By Cat MacLennan
Opinion – Simon Bridges’ problem as National Party leader is that he is relentlessly negative at a time when the country is led by a relentlessly positive prime minister.
Photo: RNZ / Rebekah Parsons-King
When Jacinda Ardern became Labour leader in August 2017, she promised to bring “relentless positivity” to the party and to the rapidly approaching election campaign.
In the three years since then she has stuck to that mantra, repeating it again last year – though, notably, that was in the context of the prime minister defending negative Labour Party advertising against Bridges.
Arden has been rightly lauded – both in this country and overseas – for her empathy, compassion and communication skills. She is photogenic, smiles a lot and is quick with a quip to lighten the atmosphere.
Her government is also not afraid to acknowledge its mistakes and to take speedy action to remedy them. When there was an outcry over the 10-person limit for funerals and tangihanga last week, that decision was reversed within 48 hours.
Photo: RNZ / Dom Thomas
By contrast, Bridges’ downfall has been that he takes the word “opposition” in his title of opposition leader all too literally – and far too single-mindedly.
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There is a reason that “opposition leader” is described as the worst job in politics, and obviously the role involves a lot of criticism of the government and pointing out of its mistakes.
However, that is not the sole job description. The opposition leader must also present his or her party’s vision for the future. That means offering people hope, something Bridges appears unable to do. It is not even clear that he regards it as necessary.
At every time when he could have chosen to be positive, he has chosen to be negative.
The two most recent examples of that were his April criticism in Parliament of the government’s $25 increase in welfare payments as leading to “baked-in beneficiaries,” and a Facebook post accusing the government of not having “done the groundwork” minutes after an extension of level 4 was announced.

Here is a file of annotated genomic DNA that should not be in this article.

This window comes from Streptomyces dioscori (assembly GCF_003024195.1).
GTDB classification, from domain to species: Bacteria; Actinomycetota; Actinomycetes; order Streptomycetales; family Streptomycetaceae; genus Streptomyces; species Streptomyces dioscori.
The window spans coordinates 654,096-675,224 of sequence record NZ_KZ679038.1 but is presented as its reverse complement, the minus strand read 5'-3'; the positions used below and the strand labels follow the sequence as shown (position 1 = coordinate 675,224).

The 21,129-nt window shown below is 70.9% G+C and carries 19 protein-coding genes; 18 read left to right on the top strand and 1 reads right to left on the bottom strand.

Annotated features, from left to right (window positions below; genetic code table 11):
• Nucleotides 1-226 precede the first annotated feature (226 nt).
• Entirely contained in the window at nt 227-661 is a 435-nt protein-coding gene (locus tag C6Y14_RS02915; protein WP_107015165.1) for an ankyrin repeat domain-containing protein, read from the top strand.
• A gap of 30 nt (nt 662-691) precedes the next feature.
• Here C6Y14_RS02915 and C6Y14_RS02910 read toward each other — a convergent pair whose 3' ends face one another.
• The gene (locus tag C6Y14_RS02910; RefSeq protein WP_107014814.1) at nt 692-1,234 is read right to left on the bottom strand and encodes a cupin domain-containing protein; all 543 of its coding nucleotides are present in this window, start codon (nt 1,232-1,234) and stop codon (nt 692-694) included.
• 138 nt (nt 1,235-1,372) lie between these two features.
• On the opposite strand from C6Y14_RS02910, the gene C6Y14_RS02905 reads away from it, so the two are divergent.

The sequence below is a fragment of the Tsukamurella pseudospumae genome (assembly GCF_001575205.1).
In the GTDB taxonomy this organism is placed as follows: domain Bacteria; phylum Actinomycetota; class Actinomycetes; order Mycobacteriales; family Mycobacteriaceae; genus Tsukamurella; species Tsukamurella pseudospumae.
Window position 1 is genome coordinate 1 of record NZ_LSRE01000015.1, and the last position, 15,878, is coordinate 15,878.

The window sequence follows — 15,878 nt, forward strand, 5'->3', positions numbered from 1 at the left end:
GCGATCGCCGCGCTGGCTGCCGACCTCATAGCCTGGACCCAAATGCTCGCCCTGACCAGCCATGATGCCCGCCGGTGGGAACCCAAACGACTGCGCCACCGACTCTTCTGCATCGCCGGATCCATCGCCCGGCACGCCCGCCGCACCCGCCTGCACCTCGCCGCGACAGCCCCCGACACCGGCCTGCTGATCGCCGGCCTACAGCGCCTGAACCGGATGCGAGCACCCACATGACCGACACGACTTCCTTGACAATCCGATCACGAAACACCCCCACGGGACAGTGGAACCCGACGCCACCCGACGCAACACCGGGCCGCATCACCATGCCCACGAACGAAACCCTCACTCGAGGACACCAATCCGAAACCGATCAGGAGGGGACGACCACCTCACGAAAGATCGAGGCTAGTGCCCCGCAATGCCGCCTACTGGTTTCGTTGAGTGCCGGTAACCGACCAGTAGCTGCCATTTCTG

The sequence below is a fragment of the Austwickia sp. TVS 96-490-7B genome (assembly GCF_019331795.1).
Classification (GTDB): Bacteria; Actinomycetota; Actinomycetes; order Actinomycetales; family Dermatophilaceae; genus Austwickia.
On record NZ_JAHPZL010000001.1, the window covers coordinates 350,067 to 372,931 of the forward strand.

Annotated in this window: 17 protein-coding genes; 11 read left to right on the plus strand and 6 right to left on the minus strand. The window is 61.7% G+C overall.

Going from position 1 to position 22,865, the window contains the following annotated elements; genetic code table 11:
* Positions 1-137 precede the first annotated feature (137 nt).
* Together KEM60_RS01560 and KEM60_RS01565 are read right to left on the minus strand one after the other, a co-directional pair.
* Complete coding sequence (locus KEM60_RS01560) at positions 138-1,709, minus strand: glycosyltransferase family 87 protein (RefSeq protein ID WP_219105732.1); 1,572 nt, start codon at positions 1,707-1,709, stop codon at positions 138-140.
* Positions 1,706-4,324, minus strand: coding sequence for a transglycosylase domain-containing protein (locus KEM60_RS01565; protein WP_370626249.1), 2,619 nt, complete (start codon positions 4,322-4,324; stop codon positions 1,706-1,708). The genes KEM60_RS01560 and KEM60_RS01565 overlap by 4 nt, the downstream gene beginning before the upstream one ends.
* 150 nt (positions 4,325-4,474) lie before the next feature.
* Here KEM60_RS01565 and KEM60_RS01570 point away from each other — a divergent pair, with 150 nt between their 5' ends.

However, those are simply the latest illustrations of Bridges’ pervasive negativity. The pattern of him favouring the downside rather than the upside is so characteristic of his leadership as to be its defining motif.
Former prime minister and National Party leader John Key, while still in opposition in 2007, won kudos when he unexpectedly announced that the party would support an amendment to Green MP Sue Bradford’s anti-smacking bill to allow it to pass into law.
Photo: RNZ / Rebekah Parsons-King
Key could have chosen to oppose the legislation until the bitter end, but his agreement to a compromise was a pivotal moment in his journey to becoming prime minister.
Key was known as Mr “smile and wave.” That was a comment on his lack of fixed positions and a criticism of a lack of policy and philosophical depth. However, the nickname demonstrated that he at least understood the importance of the “smile” bit.
Bridges, it appears, has never seen that as a lesson for him.
The National Party leader – unlike Ardern – is also unwilling to admit his mistakes. Instead, he digs in and makes the situation far worse. A clear example of that was his pursuit of the 2018 leaker of his expenses. The numbers were due to be publicly released anyway within days and the story should have blown over quickly.
Bridges kept it alive with his adamant, and mistaken, insistence that Parliament’s Speaker was the leaker and must be held to account. It was quickly plain that, not only could National achieve no benefit from pursuing the issue, but it was actually a distraction and a negative for the party.